First Look at Instructure

Instructure logoOn August 4, 2010, I spent 70 minutes with Cory and Devlin from Instructure Canvas getting a personal tour of their fairly new entrant into the LMS space. This is one of the recent additions to the field that is trying to differentiate itself from the Blackboards of the world by being more open, more flexible, less complicated, and more student-centered (and less evil, I suppose).

In the video below (7:42 running time), I narrate a series of screenshots that I captured as I started to create my first course and my user profile in Canvas. For my money, the important part starts at about 3:15 as I look at making a connection between Canvas and several web-based tools (G Docs, Skype, Facebook, Twitter, Delicious, Diigo, and LinkedIn) and right after that where I set some notification preferences that allow me to customize how I receive class information updates (email addresses that I control and text messaging if I choose), and how often I receive these updates. (Try using the full-screen mode in the lower right corner of Vimeo screen.)

I will continue to play in the sandbox for a while longer as I start to build out more of a course and will report out again as I make progress on that front. Here are just a few more tidbits to tide you over:

  • Their philosophy is to wait and only build and implement a new feature when there is an identified need for it – rather than the build it and they will come approach.
  • Both students and faculty have the same view and user interface.
  • They have a simple, yet powerful rich text editor that is used whenever there is a tool that allows for editing. Same editor, all the time – even for students.
  • They have embedded a Creative Commons search tool for Flickr photos as one option when adding an image to a course.
  • RSS feeds (I know, what a concept!!) allow most course info to be pushed out of Canvas and to the students.
  • There are many ways of communicating with students. No longer is the only option to “email the class.”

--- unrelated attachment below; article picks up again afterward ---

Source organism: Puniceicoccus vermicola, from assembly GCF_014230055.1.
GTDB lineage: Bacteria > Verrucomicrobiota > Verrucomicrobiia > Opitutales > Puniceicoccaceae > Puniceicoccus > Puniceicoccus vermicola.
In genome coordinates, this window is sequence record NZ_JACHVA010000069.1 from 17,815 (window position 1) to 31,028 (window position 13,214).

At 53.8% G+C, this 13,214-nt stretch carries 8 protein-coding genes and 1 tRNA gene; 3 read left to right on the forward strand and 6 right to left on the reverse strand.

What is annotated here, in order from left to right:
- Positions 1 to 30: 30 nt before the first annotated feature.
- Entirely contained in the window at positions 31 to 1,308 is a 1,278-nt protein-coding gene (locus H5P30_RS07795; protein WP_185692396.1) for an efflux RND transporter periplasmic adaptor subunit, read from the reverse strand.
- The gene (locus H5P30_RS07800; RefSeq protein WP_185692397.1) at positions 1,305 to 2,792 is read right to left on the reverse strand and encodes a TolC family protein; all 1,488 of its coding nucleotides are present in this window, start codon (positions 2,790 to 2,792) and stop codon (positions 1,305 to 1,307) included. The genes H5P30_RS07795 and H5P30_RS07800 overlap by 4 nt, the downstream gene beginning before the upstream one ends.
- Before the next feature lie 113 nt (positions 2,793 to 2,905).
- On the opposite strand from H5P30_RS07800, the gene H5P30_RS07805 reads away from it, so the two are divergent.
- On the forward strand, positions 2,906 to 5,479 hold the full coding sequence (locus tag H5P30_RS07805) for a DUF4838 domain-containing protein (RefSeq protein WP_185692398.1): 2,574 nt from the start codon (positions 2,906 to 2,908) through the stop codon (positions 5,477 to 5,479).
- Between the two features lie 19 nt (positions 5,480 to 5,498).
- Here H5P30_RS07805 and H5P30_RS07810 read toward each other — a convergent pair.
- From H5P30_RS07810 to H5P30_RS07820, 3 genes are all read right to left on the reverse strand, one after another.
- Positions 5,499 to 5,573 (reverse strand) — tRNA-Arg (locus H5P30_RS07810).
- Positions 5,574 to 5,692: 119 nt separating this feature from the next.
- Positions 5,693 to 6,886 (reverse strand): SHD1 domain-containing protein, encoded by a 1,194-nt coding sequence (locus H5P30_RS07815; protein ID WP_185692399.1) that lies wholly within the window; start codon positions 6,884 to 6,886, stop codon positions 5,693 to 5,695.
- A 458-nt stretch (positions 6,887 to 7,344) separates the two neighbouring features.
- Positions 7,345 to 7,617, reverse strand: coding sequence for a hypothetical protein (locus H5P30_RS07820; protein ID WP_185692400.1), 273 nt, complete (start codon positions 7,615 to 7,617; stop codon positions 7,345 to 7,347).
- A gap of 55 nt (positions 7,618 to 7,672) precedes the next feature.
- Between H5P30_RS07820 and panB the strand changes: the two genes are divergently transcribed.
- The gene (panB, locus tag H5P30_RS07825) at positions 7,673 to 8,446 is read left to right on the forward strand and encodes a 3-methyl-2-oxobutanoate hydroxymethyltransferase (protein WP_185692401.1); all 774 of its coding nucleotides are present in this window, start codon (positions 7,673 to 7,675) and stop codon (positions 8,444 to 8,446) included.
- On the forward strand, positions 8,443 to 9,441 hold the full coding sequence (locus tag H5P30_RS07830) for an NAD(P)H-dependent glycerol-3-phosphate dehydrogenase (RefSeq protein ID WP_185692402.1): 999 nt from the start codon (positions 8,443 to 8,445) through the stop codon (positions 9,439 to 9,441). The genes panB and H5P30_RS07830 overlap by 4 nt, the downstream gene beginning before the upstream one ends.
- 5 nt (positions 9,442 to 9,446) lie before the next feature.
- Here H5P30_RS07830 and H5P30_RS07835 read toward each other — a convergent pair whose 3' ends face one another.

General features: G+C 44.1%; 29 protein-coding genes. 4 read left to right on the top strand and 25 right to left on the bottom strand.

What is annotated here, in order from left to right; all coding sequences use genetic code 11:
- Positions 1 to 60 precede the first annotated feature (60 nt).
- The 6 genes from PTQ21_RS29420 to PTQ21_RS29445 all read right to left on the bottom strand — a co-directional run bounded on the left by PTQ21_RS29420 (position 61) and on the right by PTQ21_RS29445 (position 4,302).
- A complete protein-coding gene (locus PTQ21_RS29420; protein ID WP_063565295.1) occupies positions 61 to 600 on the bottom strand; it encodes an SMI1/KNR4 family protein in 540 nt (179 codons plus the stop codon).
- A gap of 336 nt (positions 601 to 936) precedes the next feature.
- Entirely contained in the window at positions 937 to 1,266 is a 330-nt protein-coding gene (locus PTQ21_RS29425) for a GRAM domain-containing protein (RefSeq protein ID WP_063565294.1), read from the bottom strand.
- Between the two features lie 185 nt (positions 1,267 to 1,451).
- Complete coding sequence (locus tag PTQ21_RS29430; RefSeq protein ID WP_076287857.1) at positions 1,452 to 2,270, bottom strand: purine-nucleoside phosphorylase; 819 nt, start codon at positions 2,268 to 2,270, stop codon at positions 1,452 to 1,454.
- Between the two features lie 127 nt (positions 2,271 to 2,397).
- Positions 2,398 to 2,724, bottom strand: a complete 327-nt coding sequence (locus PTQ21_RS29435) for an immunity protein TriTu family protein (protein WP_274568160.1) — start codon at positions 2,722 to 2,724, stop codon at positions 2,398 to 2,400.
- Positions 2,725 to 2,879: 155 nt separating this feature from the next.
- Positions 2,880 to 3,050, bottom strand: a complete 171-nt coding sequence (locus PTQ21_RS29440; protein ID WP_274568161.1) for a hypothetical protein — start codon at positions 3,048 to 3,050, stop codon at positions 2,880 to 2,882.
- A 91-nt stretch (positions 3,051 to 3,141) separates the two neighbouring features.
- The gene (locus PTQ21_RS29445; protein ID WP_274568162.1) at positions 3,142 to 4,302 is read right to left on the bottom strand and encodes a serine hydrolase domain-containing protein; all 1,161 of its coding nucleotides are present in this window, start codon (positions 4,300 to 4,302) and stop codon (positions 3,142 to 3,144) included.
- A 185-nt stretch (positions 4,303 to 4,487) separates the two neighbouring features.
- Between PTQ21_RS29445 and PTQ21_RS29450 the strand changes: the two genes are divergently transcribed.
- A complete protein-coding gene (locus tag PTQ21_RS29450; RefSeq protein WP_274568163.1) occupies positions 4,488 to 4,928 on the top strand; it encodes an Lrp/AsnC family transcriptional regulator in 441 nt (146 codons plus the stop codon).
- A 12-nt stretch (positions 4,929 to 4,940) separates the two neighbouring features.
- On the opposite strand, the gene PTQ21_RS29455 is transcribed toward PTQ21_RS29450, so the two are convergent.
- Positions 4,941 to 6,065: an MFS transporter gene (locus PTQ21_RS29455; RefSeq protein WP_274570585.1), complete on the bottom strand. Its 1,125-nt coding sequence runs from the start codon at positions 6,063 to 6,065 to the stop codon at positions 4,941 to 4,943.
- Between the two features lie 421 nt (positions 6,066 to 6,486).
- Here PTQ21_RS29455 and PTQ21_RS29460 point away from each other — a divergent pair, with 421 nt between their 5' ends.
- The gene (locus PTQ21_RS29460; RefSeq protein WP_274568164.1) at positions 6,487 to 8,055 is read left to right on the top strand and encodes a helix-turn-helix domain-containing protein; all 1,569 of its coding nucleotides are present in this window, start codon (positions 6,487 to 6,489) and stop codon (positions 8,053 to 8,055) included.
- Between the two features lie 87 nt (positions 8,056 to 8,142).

I’ll add many more features in the next post. Don’t get me wrong, though. I haven’t totally fallen in love with Instructure Canvas just yet. I have lots of questions about it and I’ll work on clarifying what those questions are and getting them answered in the near future. So far I’m mainly ignorant about the back end functions and possible scaling issues with the service. More coming, stay tuned.

Also check out Michael Feldstein’s post at e-Literate.

3 Responses

  1. Barry,

    Thank you for creating this short video. We are just now starting our evaluation (again). We are an ANGEL user (I will never say Blackboard/ANGEL) and need to make a decisions over the next year. I have been in contact with the people at Canvas also and have been impressed with the product so far. I did not look into this notification area until now. Wow..a great idea to allow the students and faculty to choose how they get information from their class. One thing that may concern us here at St. Petersburg College is being hosted. Traditionally, it is not something we like to do at my college but we could change? One last thing in talking with the canvas people, they are working on migration tools but do not have them completed yet for ANGEL. I am curious to see how a course migrates from ANGEL to Canvas. This is a big deal for our evaluation.

  2. Hi Alan, and thanks for the note. I struggle from time-to-time with the whole hosting issue. Lately we’ve had to endure some layoffs and having a service hosted helps us concentrate our efforts on other things around the campus. Still, it’s a trade-off.

    You’ll see in a future post that there is not yet a good indication of how well the Canvas will scale. You guys are huge (enrollment-wise, not in girth) and that would be a very real concern to look at.

    Also, they are very interested in working with colleges in creating the course conversion utilities needed for a system like Angel/Devil. Working with them first-hand on this might give you lots of insight into the company. BD

  3. Thanks for the review – looking forward to part 2. I’m glad that new startups are willing to take on the blackboard dinosaur. Don’t get me wrong, blackboard gets the job done, but i hate being locked into their archaic system, and their new versions are barely incremental. I’m worried that my investment in them will become obsolete. Anyone else have this concern???


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